In 'St Cecilia' Mr Waterhouse has taken another stride forward. There is not, perhaps, the mystery which has invested so many of his pictures with indescribable charm; but there are here greater merits, as compensation, in the composition, fine and well balanced, and a true sense of poetry, in its wider significance of conception, handling, colour, and painter-like quality. The artist's imagination....has been well supported by his generous palette; and his wealth of colour, of mauve and white, of green and blue and red, are resolved into a harmony exquisitely adapted to the subject.

The Art Journal also joined the chorus of praise, in doing so making some interesting comments on Waterhouse's popularity and influence:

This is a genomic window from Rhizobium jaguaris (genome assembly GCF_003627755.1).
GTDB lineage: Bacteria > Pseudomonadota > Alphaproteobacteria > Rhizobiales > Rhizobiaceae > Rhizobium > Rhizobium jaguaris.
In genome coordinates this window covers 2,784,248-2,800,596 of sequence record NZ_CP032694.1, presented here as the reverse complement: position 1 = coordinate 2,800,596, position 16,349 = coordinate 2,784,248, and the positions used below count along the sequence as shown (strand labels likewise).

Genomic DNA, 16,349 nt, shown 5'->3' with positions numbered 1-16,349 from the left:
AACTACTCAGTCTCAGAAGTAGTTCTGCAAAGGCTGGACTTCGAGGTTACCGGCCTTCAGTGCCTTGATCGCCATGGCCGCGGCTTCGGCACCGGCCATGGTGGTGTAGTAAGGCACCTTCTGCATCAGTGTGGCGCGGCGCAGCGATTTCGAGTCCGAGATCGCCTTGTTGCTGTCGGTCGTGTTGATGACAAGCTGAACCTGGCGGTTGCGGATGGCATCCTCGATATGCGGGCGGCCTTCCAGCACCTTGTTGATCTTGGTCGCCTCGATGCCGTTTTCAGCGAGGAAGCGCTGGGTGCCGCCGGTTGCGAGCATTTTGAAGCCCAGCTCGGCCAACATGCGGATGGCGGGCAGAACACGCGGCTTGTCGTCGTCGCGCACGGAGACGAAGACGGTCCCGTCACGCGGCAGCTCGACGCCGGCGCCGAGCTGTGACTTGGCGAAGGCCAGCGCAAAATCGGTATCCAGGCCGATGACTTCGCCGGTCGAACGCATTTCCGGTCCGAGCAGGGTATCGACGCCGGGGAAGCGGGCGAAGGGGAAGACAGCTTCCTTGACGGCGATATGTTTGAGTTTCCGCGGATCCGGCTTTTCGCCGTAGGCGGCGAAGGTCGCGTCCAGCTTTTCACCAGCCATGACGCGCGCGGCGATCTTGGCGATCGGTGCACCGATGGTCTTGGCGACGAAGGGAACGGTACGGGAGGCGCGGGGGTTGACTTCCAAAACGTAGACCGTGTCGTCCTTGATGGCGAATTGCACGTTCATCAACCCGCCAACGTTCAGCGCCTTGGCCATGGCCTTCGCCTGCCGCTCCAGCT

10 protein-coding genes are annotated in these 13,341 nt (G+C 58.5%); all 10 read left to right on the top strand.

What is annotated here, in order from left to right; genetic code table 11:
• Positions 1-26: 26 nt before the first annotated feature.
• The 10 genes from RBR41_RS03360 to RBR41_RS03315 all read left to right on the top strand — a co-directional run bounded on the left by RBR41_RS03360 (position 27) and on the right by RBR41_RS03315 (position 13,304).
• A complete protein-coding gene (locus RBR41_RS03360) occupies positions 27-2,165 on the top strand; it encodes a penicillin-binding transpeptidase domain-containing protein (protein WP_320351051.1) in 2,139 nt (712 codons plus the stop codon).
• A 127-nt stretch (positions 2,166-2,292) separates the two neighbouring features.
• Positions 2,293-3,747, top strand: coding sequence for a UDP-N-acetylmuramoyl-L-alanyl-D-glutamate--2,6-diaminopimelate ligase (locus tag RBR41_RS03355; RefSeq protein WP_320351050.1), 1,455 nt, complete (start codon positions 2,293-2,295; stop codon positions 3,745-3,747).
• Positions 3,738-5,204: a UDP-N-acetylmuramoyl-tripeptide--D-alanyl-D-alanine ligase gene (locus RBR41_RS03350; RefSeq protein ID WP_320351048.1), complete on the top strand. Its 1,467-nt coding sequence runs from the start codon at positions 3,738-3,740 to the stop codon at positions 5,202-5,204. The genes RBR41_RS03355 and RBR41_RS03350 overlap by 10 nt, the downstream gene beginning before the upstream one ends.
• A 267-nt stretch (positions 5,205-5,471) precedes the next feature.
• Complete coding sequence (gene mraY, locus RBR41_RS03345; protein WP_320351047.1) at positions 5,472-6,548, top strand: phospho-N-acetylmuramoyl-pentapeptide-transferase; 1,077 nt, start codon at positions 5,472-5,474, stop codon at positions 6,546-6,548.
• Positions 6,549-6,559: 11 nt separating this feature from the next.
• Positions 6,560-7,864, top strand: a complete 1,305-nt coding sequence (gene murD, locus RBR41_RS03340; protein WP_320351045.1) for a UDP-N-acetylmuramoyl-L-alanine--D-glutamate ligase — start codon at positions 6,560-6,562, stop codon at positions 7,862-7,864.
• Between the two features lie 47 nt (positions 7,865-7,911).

Mr J. W. Waterhouse, RA (elected to full membership May 16),...has a very large personal following. No British painter at the present moment can with justice be called a maestro di scuola; but in the canvases of the students of the Academy the active working influences will be found to be those of Mr Waterhouse, first, then Mr Tadema, and, in landscape, Mr Alfred East. Seeing that Mr Waterhouse is essentially a painter's painter, he has always enjoyed an astonishingly broad popularity. In 'St Cecilia', the important work which represents nearly two years' unremitting toil and experiment, the aim is wholly decorative, the colour superb, and the painting swift and direct, that of a man who has reached his goal...The effect is...somewhat ecclesiastic; entirely remote from realism and the world of our daily life.